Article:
For many years, dairy farming associations touted health concerns as a reason for their tight grip on milk distribution. I don’t want to enter into the raw milk debate here. Both sides tend to get a little hysterical. Let’s just say I doubt it either cures cancer or inevitably kills you. We’ve come a long way from Addie Hoodless helping to found the Women’s Institute and the Canadian Victorian Order of Nurses in 1902 in her mission to save children and babies through milk pasteurization. Go Addie! However farm and family hygiene has improved in so many ways since then.*

Adelaide Sophia Hoodless, 1993 Canadian stamp. (Source:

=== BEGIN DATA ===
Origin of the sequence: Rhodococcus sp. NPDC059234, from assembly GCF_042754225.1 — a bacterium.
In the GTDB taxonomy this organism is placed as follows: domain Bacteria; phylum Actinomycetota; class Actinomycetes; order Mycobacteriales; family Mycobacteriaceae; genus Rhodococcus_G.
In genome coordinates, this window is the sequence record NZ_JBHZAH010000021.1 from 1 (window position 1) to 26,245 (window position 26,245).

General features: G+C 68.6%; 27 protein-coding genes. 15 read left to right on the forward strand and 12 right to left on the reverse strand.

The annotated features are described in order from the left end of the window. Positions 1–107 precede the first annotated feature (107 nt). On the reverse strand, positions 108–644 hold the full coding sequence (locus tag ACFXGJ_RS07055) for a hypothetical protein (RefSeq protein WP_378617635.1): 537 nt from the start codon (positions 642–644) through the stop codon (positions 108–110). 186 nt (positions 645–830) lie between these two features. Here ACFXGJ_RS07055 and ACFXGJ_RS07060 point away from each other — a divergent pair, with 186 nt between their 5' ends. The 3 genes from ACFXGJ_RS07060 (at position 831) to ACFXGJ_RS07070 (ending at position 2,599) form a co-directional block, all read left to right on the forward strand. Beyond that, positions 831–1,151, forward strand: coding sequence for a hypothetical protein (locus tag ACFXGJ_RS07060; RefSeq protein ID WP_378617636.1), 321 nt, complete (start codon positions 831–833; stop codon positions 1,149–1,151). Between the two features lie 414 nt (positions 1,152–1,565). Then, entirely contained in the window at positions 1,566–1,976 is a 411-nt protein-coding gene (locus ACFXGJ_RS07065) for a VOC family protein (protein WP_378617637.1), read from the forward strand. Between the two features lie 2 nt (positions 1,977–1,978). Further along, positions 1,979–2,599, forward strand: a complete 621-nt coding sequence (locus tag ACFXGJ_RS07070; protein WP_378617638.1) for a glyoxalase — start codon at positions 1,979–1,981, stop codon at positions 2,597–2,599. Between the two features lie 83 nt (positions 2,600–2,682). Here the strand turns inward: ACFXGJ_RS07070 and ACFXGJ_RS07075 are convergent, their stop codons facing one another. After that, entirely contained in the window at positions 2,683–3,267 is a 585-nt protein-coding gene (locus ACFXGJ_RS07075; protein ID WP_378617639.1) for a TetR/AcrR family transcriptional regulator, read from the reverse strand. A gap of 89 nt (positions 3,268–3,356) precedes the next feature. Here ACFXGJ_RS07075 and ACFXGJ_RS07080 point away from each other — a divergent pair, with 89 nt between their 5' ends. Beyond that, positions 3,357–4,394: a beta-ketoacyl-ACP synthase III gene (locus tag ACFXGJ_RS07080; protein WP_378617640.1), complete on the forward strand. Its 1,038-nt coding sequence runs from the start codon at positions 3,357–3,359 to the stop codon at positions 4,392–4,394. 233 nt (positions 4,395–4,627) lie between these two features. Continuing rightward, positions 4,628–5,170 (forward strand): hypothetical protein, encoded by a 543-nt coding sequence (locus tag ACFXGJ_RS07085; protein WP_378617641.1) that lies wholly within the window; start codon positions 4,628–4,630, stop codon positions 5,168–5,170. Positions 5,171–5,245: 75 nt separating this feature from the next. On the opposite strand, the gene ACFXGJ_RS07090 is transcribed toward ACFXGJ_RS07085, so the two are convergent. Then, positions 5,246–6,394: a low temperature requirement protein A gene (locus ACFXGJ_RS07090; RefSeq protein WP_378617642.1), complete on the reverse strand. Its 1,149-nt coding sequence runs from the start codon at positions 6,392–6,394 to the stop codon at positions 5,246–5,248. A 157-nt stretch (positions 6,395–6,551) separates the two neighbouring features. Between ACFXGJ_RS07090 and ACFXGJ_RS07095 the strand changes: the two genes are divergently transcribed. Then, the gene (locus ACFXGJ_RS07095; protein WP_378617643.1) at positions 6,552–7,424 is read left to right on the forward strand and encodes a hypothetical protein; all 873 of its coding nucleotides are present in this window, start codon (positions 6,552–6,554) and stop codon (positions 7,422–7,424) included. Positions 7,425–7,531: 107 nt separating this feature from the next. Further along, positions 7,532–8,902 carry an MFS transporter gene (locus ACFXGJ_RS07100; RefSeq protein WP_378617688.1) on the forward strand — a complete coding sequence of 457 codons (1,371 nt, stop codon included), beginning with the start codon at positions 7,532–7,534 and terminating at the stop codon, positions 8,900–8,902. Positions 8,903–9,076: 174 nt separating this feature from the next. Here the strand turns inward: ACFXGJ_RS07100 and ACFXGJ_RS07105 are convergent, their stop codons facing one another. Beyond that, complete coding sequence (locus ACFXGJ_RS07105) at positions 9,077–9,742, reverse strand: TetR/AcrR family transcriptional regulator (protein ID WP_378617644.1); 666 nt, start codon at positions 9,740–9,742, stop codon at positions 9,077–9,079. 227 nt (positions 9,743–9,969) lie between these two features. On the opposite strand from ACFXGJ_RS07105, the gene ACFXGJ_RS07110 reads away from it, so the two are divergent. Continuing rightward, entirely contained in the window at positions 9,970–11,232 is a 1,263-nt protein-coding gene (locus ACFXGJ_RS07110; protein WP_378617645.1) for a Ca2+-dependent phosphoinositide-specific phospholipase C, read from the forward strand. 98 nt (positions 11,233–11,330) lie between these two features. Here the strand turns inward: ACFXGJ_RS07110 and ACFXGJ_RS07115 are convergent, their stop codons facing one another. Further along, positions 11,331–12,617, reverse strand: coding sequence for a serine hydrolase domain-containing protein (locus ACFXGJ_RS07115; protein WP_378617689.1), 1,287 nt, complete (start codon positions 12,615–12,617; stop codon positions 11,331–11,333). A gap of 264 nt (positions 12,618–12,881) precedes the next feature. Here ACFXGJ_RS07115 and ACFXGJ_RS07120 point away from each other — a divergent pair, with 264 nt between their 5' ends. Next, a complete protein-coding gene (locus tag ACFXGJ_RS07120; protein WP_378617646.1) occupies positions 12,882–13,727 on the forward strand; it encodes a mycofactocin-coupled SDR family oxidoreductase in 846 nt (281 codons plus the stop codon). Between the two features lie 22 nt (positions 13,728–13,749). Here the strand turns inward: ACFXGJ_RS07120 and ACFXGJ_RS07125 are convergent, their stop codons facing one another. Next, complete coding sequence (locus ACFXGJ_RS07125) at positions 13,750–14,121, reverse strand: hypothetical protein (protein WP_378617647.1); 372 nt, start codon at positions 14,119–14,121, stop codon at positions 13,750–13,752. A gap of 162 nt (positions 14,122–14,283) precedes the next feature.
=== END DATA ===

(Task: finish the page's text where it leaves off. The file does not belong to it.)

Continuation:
Adelaide Sophia Hoodless, 1993 Canadian stamp. (Source: Collections Canada)

Still, the industry is not above fear-mongering to drive home their demand for tight control. A Department of Agriculture spokesperson some years back babbled idiotically about pasteurization causing the end of tuberculosis outbreaks in cattle. Ummm…No. The spread of TB was halted when we first developed an accurate test for TB in live cattle, so that infected cows could be culled, and then developed a vaccine so that uninfected cows didn’t contract it. Science works, but you have to understand it in the first place. Pasteurization did prevent outright deaths from a host of diseases caused by a lot of unknown and little understood pathogens (including TB), from poor, turn-of-the-19th-century hygiene.